If you are a landlord, perhaps you'd like to rent to people with pets, but the implications worry you too much. In fact, concern about what could happen keeps you awake at night. You imagine that new hardwood floor scratched to pieces, antisocial barking, and tenants with a vicious dog that refuse to leave. Then there is your worst nightmare of the dog attacking another tenant and you being liable. But you can stop worrying because by following these five simple steps, you can rent to pet owners and rest easy.
There is a large pool of responsible people out there with good, regular income who are desperately seeking accommodation just like yours. You'd be happy to rent to them, right? If the only thing stopping you is their pet, think again.
Statistics show that pet owners are more likely to have a good, regular income than non-pet owners, and that pet owners are more commonly long-term tenants who move less frequently.
Indeed, responsible pet owners are just that, responsible. Renting to pet owners vastly increases the pool of potential tenants available to you. If your property is in an area where there is a lack of pet-friendly residences, then you may also be able to charge premium rent.
What's not to like about tenants with a sense of responsibility, who can pay the bills, and stay a long time?
Still not convinced?
With a little proper prior planning, the barriers to renting to pet owners can be safely dismantled. These five common-sense steps reduce the risks and ensure potential liabilities are covered.
Cut the risk right at the beginning by watching how the prospective tenant interacts with his pet. Badly behaved pets are a product of poor owner discipline. Watch how they get along: Does the owner have control? Is the dog a model citizen or more suited to a canine penitentiary?
Ask questions about the pet, such as how long the owner has had him, if he is up-to-date with vaccinations, how old he is, and how many hours he's left alone a day. All of this fleshes out the picture of how responsible the owner is.
Don't forget to ask direct questions about the pet's behavior, such as whether he has ever bitten anyone, what damage he has done to previous property, and confirm that the owner has dog liability insurance. If you have asked in good faith and received positive answers, this helps protect you should something go wrong.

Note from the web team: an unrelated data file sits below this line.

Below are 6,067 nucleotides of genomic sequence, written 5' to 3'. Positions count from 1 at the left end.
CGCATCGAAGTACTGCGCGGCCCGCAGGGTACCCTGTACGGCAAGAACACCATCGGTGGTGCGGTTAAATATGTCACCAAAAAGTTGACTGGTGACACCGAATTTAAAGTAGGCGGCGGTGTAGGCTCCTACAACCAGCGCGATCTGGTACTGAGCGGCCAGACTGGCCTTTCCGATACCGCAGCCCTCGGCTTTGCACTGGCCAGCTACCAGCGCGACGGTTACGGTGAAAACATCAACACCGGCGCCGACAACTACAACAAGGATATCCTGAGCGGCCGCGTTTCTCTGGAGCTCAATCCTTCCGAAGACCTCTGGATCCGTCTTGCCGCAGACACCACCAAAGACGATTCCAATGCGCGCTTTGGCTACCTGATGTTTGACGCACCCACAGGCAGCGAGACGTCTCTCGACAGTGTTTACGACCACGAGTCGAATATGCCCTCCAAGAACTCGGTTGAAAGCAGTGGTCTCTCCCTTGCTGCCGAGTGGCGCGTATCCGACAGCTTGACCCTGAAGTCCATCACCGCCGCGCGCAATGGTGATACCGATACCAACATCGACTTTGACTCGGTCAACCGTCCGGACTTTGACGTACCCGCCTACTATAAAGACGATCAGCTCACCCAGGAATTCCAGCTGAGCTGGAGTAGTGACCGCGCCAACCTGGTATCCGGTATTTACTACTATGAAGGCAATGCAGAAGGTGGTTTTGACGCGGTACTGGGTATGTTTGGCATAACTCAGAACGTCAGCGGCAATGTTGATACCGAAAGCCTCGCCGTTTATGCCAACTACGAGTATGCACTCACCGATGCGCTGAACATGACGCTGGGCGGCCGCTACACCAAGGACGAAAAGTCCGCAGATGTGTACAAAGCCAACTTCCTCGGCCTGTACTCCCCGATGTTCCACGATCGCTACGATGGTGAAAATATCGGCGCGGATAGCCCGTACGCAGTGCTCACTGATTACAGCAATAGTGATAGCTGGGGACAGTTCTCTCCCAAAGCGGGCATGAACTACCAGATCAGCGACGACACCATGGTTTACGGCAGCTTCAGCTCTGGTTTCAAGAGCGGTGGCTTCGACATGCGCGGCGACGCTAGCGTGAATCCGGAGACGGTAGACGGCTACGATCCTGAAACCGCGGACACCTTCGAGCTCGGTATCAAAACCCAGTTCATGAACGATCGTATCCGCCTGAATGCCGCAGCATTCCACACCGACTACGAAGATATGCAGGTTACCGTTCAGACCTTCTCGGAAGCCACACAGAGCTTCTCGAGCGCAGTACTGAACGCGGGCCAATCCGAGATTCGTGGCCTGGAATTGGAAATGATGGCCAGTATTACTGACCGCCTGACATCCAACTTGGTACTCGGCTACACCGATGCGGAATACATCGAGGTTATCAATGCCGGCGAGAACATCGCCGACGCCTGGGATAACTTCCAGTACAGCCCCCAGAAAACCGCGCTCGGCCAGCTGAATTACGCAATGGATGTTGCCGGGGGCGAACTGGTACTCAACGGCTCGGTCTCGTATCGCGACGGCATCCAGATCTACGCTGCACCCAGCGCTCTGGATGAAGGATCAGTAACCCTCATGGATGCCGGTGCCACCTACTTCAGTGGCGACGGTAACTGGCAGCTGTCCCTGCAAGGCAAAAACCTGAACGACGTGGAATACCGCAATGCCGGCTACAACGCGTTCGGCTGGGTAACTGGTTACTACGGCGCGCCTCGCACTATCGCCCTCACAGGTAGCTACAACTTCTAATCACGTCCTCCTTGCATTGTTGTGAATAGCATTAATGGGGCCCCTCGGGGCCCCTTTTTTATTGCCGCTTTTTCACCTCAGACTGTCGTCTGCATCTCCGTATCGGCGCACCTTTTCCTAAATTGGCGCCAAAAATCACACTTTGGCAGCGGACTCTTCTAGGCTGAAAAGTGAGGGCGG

If you are planning to move forward with a contract, take a photograph of the pet. This helps confirm his identity should there be any dispute about a future dog attack.
The lease is your opportunity to lay down ground rules. Make your pet policy clear. Write down what constitutes damage to the property (such as scratched woodwork, stained carpets, and damaged furniture). Record the consequences if the pet behaves antisocially, including under what circumstances the tenant must vacate the property (first bite, excessive barking, fouling of the neighborhood, that sort of thing).
The latter provides you with legal authority to evict a tenant should something go wrong. If the lease does not specifically state these terms, then you may have a harder time shifting the tenant should you need to.
Make it clear that the tenancy is conditional on the pet owner maintaining dog liability coverage. Put it in writing in the lease and make sure the owner reads the clause and signs off on it.
The pet owner is liable for medical expenses and costs arising from a dog attack and having bite liability coverage to ensure they can pay these expenses and still cover their rent.
It is sensible to hold a refundable deposit specifically against damage caused by the pet to your property. This acts as a reminder to the owner to ensure their pet behaves. However, check state law first, because in some states it is illegal to charge a tenant separately for their pet.
Take out your own coverage against liability for personal injury caused by the tenant's pet. Although the dog is the tenant's responsibility (in the same way they, not you, are responsible for their children's antics), there are some circumstances in which you may be vulnerable.
The worst case scenario is if a dog with a history of aggression bites another tenant and you do nothing to ensure the future safety of other tenants. If another attack then happens, as the landlord, you may bear some responsibility because you did not protect the other tenants.
Part of protecting yourself includes having previously assessed the pet's good nature and acting as soon as an incident occurs to evict the client, have the dog removed, or take other measures appropriate for public safety.
When taking out liability coverage, be sure to check out details, such as any exclusions that apply to particular breeds. Pit Bulls or other breeds deemed to be dangerous may not be covered under standard policies. In that case, you have the choice of putting height and weight restrictions in the lease about the size of dog a tenant can keep (most dangerous dogs are larger breeds), or seeking out special insurance.
Not all insurance companies are interested in providing landlord dog liability coverage. You can spend a lot of time calling around to many different companies, or you can make one call to a Trusted Choice® independent agent. These agents have a wealth of information at their fingertips to help find the best policy for you, and can write policies for a number of different carriers, thus ensuring they can find the right fit for your needs.
Renting to pet owners is a potentially lucrative business and one that need not keep you awake. By following these five simple steps, you can rent to pet owners and still get your beauty sleep.